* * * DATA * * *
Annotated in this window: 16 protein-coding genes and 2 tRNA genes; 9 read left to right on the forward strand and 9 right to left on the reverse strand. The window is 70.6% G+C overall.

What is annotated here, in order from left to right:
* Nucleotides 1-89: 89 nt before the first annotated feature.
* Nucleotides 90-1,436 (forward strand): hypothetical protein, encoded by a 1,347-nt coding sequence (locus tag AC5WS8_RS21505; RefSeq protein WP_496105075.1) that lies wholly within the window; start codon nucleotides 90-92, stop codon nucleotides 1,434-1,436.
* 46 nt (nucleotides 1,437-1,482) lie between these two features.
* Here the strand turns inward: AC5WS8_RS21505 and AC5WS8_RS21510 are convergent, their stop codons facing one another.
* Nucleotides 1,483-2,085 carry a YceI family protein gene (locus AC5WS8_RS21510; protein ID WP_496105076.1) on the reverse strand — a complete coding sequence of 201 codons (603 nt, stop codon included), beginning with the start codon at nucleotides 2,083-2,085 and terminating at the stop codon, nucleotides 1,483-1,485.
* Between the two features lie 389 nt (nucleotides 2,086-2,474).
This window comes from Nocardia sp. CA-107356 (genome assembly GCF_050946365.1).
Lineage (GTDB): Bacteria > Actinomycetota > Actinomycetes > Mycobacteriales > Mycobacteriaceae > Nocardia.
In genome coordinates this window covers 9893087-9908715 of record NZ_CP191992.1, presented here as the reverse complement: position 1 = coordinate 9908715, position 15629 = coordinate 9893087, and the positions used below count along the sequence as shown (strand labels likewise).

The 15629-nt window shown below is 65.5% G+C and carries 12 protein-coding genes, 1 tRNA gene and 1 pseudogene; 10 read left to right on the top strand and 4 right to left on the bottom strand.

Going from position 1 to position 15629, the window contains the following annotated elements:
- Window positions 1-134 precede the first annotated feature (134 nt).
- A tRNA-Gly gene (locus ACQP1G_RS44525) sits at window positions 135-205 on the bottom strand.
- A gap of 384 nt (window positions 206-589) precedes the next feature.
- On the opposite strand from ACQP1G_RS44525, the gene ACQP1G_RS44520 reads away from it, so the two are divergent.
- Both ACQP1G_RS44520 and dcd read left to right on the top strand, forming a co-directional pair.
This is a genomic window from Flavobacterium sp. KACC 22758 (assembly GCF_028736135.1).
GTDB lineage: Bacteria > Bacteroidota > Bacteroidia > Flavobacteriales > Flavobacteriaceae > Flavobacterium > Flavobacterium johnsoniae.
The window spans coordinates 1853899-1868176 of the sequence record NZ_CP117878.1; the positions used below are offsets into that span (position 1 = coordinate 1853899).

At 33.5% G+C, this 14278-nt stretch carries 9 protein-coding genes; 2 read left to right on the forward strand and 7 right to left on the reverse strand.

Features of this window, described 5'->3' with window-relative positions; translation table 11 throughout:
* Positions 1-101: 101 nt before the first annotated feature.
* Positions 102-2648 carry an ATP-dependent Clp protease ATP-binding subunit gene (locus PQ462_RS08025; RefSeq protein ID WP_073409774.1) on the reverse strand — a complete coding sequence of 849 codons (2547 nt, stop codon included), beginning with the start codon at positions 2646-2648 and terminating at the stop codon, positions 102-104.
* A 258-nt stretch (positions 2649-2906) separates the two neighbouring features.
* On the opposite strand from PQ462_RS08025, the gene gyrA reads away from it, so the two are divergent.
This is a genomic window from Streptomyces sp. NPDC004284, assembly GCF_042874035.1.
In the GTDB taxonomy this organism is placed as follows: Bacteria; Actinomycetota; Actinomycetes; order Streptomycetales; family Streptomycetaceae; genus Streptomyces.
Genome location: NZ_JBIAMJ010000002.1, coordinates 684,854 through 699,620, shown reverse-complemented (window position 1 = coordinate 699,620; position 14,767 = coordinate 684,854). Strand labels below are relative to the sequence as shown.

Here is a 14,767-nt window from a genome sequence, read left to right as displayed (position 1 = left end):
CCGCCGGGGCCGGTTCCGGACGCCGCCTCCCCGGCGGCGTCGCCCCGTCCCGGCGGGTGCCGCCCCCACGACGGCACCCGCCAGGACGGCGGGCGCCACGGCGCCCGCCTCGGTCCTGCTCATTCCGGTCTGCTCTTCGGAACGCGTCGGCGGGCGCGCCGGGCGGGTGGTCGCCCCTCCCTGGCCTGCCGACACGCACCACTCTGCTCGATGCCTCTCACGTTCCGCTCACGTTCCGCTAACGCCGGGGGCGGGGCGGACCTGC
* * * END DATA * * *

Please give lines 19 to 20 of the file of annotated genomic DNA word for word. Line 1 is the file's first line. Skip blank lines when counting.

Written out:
This is a genomic window from Flavobacterium sp. KACC 22758 (assembly GCF_028736135.1).
GTDB lineage: Bacteria > Bacteroidota > Bacteroidia > Flavobacteriales > Flavobacteriaceae > Flavobacterium > Flavobacterium johnsoniae.